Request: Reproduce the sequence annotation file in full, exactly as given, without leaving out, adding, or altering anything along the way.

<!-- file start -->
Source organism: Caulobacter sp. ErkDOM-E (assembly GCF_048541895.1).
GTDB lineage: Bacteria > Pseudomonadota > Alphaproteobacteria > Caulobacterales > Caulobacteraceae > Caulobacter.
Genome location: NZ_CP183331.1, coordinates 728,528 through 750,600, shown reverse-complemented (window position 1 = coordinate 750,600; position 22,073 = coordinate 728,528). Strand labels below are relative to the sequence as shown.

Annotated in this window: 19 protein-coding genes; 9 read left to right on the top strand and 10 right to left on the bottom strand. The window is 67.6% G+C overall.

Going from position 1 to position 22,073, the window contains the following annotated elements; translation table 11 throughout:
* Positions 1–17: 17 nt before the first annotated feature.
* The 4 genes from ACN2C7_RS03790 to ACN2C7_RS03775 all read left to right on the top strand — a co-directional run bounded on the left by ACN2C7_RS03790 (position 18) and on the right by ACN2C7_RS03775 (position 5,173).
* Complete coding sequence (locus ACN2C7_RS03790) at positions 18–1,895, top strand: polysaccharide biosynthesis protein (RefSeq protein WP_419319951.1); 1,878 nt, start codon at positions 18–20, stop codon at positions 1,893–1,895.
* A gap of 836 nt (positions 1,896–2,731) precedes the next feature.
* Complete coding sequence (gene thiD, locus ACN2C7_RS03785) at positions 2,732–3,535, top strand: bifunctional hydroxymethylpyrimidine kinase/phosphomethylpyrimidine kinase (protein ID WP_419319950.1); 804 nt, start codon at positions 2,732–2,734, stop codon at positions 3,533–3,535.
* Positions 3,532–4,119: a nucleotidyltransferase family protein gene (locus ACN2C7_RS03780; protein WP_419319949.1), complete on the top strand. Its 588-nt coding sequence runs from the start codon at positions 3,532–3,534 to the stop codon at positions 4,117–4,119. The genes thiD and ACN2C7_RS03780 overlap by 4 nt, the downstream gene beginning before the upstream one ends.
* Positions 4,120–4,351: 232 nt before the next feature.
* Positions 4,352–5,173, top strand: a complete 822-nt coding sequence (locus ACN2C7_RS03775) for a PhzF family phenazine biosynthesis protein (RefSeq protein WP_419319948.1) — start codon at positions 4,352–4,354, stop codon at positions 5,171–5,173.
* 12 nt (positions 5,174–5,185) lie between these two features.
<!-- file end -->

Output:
Source organism: Caulobacter sp. ErkDOM-E (assembly GCF_048541895.1).
GTDB lineage: Bacteria > Pseudomonadota > Alphaproteobacteria > Caulobacterales > Caulobacteraceae > Caulobacter.
Genome location: NZ_CP183331.1, coordinates 728,528 through 750,600, shown reverse-complemented (window position 1 = coordinate 750,600; position 22,073 = coordinate 728,528). Strand labels below are relative to the sequence as shown.

Annotated in this window: 19 protein-coding genes; 9 read left to right on the top strand and 10 right to left on the bottom strand. The window is 67.6% G+C overall.

Going from position 1 to position 22,073, the window contains the following annotated elements; translation table 11 throughout:
* Positions 1–17: 17 nt before the first annotated feature.
* The 4 genes from ACN2C7_RS03790 to ACN2C7_RS03775 all read left to right on the top strand — a co-directional run bounded on the left by ACN2C7_RS03790 (position 18) and on the right by ACN2C7_RS03775 (position 5,173).
* Complete coding sequence (locus ACN2C7_RS03790) at positions 18–1,895, top strand: polysaccharide biosynthesis protein (RefSeq protein WP_419319951.1); 1,878 nt, start codon at positions 18–20, stop codon at positions 1,893–1,895.
* A gap of 836 nt (positions 1,896–2,731) precedes the next feature.
* Complete coding sequence (gene thiD, locus ACN2C7_RS03785) at positions 2,732–3,535, top strand: bifunctional hydroxymethylpyrimidine kinase/phosphomethylpyrimidine kinase (protein ID WP_419319950.1); 804 nt, start codon at positions 2,732–2,734, stop codon at positions 3,533–3,535.
* Positions 3,532–4,119: a nucleotidyltransferase family protein gene (locus ACN2C7_RS03780; protein WP_419319949.1), complete on the top strand. Its 588-nt coding sequence runs from the start codon at positions 3,532–3,534 to the stop codon at positions 4,117–4,119. The genes thiD and ACN2C7_RS03780 overlap by 4 nt, the downstream gene beginning before the upstream one ends.
* Positions 4,120–4,351: 232 nt before the next feature.
* Positions 4,352–5,173, top strand: a complete 822-nt coding sequence (locus ACN2C7_RS03775) for a PhzF family phenazine biosynthesis protein (RefSeq protein WP_419319948.1) — start codon at positions 4,352–4,354, stop codon at positions 5,171–5,173.
* 12 nt (positions 5,174–5,185) lie between these two features.